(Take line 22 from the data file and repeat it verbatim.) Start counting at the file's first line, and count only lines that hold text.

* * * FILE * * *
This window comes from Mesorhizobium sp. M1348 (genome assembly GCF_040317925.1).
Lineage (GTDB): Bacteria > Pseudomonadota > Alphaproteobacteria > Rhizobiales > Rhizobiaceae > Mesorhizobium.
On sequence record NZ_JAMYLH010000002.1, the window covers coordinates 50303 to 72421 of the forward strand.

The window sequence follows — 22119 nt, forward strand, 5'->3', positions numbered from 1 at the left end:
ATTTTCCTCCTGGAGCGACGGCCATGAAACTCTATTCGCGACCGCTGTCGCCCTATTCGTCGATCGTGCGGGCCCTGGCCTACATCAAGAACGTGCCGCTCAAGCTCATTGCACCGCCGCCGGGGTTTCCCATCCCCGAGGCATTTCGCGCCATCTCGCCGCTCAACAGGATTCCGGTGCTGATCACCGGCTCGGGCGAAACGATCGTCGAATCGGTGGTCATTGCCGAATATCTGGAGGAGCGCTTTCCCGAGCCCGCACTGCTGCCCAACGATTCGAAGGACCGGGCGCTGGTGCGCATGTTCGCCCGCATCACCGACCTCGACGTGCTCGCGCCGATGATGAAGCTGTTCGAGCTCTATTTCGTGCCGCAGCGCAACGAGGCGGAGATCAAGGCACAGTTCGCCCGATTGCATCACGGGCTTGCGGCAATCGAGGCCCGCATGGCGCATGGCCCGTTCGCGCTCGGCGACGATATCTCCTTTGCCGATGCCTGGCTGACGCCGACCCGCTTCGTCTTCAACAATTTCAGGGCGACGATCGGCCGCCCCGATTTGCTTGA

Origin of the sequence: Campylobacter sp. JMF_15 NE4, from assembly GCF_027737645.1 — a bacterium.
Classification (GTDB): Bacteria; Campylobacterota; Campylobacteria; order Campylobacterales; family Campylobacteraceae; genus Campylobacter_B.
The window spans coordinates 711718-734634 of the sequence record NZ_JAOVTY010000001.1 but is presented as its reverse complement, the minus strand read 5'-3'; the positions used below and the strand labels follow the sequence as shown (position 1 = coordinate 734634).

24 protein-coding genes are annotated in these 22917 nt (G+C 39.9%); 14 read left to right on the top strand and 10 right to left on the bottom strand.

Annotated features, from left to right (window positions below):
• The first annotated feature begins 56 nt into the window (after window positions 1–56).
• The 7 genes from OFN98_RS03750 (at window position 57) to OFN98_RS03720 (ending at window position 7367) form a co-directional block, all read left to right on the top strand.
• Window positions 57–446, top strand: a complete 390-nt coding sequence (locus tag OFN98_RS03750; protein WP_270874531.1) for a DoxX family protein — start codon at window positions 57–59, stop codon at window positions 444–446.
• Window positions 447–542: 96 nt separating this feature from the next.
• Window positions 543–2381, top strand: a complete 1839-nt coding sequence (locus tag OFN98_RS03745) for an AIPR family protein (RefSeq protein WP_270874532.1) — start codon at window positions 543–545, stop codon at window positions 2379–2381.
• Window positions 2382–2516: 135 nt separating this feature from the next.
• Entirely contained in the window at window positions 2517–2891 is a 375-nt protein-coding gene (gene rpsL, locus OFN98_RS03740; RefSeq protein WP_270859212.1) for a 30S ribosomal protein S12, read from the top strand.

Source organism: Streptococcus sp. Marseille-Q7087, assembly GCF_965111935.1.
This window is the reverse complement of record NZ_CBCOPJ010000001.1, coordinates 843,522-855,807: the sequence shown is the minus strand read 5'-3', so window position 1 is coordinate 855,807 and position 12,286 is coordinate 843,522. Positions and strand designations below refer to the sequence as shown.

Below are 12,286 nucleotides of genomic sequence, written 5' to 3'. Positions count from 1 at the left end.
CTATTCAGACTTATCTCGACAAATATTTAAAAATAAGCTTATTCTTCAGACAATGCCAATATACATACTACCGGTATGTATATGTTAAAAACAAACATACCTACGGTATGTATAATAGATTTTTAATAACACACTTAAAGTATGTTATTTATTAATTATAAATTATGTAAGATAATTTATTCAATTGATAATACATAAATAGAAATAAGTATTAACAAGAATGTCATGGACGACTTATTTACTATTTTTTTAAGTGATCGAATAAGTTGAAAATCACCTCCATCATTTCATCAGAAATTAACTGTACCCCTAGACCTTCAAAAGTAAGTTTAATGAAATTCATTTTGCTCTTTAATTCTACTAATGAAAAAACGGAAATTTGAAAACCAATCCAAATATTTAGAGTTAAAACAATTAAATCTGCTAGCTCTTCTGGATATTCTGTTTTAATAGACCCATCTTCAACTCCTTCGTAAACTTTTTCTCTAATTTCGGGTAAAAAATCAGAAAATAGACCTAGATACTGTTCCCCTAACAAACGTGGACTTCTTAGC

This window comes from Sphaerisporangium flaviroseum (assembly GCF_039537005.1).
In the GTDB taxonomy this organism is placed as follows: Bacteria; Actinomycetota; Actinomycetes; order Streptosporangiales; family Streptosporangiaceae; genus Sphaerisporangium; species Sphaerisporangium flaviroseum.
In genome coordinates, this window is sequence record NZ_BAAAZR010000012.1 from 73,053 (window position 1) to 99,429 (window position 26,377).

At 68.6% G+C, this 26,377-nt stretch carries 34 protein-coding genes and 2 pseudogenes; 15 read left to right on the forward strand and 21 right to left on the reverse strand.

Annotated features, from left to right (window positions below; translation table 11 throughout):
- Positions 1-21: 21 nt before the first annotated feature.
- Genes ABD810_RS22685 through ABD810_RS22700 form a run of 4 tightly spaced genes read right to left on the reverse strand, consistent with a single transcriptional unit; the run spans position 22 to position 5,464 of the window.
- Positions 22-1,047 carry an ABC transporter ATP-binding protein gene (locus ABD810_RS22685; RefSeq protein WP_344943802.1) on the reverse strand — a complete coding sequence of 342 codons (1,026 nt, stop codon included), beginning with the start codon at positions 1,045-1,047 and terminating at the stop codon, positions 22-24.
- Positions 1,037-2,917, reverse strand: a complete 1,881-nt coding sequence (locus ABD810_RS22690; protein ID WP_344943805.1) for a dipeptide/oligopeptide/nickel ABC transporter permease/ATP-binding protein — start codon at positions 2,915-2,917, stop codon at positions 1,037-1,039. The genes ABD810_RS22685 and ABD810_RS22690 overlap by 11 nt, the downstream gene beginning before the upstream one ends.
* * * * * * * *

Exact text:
This window comes from Sphaerisporangium flaviroseum (assembly GCF_039537005.1).